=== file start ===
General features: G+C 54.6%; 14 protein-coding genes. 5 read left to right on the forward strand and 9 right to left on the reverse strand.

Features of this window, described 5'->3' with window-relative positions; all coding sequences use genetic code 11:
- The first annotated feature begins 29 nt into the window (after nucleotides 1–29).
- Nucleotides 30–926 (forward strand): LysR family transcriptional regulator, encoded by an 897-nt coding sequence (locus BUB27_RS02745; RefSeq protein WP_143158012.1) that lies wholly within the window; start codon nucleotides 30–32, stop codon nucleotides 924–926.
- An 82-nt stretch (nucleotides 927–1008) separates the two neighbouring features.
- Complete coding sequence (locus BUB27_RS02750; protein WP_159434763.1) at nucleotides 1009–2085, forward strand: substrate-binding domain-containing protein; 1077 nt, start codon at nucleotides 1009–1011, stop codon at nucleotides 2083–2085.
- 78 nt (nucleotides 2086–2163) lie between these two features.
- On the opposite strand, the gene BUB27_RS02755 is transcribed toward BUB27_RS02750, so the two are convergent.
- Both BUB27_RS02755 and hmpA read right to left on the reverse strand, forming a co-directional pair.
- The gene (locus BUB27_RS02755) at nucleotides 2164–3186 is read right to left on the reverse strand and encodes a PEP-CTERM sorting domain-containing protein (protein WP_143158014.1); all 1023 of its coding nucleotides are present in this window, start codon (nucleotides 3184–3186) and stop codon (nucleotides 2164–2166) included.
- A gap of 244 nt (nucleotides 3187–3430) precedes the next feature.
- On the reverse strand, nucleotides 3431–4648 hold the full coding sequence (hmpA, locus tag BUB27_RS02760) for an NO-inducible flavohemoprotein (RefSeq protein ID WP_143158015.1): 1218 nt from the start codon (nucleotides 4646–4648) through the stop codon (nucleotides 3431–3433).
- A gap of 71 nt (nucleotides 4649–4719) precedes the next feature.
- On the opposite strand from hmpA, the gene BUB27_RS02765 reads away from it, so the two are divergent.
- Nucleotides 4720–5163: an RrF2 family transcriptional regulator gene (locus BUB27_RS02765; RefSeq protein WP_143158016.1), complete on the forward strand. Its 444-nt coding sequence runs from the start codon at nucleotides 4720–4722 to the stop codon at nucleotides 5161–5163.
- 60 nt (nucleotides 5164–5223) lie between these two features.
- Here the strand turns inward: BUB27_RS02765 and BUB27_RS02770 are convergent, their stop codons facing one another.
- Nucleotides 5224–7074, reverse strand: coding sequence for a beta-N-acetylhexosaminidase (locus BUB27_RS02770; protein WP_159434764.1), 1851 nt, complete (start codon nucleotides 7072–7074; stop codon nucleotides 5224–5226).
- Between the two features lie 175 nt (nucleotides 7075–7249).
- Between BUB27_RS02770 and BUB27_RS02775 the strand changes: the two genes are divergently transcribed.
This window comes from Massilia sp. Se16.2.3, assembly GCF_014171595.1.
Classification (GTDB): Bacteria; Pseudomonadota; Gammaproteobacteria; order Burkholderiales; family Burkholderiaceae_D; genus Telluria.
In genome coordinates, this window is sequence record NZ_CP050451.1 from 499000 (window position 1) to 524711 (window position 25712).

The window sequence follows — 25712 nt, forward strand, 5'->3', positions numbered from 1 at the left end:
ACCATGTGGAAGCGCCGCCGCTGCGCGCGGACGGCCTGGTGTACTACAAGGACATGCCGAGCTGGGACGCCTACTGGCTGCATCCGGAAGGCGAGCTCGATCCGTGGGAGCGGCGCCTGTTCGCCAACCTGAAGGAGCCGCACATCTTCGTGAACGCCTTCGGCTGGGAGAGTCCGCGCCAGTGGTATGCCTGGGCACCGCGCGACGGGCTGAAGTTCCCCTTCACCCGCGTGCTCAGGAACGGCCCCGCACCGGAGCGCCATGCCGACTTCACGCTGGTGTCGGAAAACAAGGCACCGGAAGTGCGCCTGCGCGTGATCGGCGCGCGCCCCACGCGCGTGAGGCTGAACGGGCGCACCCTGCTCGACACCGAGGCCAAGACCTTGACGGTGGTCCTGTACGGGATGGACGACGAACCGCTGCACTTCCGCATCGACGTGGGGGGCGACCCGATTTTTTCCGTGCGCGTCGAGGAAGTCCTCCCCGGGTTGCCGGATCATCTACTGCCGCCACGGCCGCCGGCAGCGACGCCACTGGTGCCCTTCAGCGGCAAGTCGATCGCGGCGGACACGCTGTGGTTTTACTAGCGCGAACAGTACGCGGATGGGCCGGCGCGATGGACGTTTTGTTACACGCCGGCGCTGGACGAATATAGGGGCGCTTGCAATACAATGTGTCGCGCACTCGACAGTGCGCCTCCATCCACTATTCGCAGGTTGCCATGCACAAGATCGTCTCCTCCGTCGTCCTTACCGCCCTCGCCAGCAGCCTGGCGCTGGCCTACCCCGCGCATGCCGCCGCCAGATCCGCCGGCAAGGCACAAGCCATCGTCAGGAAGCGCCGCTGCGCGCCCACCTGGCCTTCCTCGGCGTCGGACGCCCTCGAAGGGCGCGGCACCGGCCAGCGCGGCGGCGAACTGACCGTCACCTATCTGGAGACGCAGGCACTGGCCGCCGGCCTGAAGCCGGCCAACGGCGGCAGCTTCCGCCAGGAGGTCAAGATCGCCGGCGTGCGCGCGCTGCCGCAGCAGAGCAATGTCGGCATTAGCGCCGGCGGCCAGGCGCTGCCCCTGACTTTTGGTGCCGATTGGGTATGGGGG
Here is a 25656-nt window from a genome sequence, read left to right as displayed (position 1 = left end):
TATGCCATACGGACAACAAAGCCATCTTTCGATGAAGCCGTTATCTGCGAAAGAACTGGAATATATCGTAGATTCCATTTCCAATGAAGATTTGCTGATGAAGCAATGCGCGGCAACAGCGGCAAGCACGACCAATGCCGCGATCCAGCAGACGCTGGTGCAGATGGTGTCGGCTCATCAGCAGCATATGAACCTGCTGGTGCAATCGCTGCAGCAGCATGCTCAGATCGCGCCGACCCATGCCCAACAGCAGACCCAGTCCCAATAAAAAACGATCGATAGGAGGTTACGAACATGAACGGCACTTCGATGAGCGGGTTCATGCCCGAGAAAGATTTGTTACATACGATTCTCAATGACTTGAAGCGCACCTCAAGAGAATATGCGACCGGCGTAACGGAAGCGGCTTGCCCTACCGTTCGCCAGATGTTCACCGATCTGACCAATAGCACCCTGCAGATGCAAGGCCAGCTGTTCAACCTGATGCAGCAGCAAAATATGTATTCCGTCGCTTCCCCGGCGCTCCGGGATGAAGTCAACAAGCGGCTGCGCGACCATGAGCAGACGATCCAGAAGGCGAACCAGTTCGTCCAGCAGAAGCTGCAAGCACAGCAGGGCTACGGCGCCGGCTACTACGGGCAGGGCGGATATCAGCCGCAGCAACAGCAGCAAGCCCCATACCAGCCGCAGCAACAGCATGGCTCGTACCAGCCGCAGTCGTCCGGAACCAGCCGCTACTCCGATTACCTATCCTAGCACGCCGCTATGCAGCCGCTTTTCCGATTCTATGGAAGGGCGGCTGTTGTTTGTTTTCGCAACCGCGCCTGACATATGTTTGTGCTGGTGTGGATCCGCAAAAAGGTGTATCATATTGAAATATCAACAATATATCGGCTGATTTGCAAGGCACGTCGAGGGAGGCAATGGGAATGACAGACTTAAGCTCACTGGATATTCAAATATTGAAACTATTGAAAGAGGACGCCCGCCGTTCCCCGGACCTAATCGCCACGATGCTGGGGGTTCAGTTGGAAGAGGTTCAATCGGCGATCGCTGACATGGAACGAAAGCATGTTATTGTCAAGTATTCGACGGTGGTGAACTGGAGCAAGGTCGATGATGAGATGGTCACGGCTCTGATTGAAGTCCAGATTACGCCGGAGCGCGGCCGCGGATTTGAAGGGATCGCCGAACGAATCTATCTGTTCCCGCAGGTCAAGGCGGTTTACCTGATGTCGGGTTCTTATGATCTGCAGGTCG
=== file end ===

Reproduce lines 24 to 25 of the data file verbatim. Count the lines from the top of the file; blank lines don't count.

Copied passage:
The window sequence follows — 25712 nt, forward strand, 5'->3', positions numbered from 1 at the left end:
ACCATGTGGAAGCGCCGCCGCTGCGCGCGGACGGCCTGGTGTACTACAAGGACATGCCGAGCTGGGACGCCTACTGGCTGCATCCGGAAGGCGAGCTCGATCCGTGGGAGCGGCGCCTGTTCGCCAACCTGAAGGAGCCGCACATCTTCGTGAACGCCTTCGGCTGGGAGAGTCCGCGCCAGTGGTATGCCTGGGCACCGCGCGACGGGCTGAAGTTCCCCTTCACCCGCGTGCTCAGGAACGGCCCCGCACCGGAGCGCCATGCCGACTTCACGCTGGTGTCGGAAAACAAGGCACCGGAAGTGCGCCTGCGCGTGATCGGCGCGCGCCCCACGCGCGTGAGGCTGAACGGGCGCACCCTGCTCGACACCGAGGCCAAGACCTTGACGGTGGTCCTGTACGGGATGGACGACGAACCGCTGCACTTCCGCATCGACGTGGGGGGCGACCCGATTTTTTCCGTGCGCGTCGAGGAAGTCCTCCCCGGGTTGCCGGATCATCTACTGCCGCCACGGCCGCCGGCAGCGACGCCACTGGTGCCCTTCAGCGGCAAGTCGATCGCGGCGGACACGCTGTGGTTTTACTAGCGCGAACAGTACGCGGATGGGCCGGCGCGATGGACGTTTTGTTACACGCCGGCGCTGGACGAATATAGGGGCGCTTGCAATACAATGTGTCGCGCACTCGACAGTGCGCCTCCATCCACTATTCGCAGGTTGCCATGCACAAGATCGTCTCCTCCGTCGTCCTTACCGCCCTCGCCAGCAGCCTGGCGCTGGCCTACCCCGCGCATGCCGCCGCCAGATCCGCCGGCAAGGCACAAGCCATCGTCAGGAAGCGCCGCTGCGCGCCCACCTGGCCTTCCTCGGCGTCGGACGCCCTCGAAGGGCGCGGCACCGGCCAGCGCGGCGGCGAACTGACCGTCACCTATCTGGAGACGCAGGCACTGGCCGCCGGCCTGAAGCCGGCCAACGGCGGCAGCTTCCGCCAGGAGGTCAAGATCGCCGGCGTGCGCGCGCTGCCGCAGCAGAGCAATGTCGGCATTAGCGCCGGCGGCCAGGCGCTGCCCCTGACTTTTGGTGCCGATTGGGTATGGGGG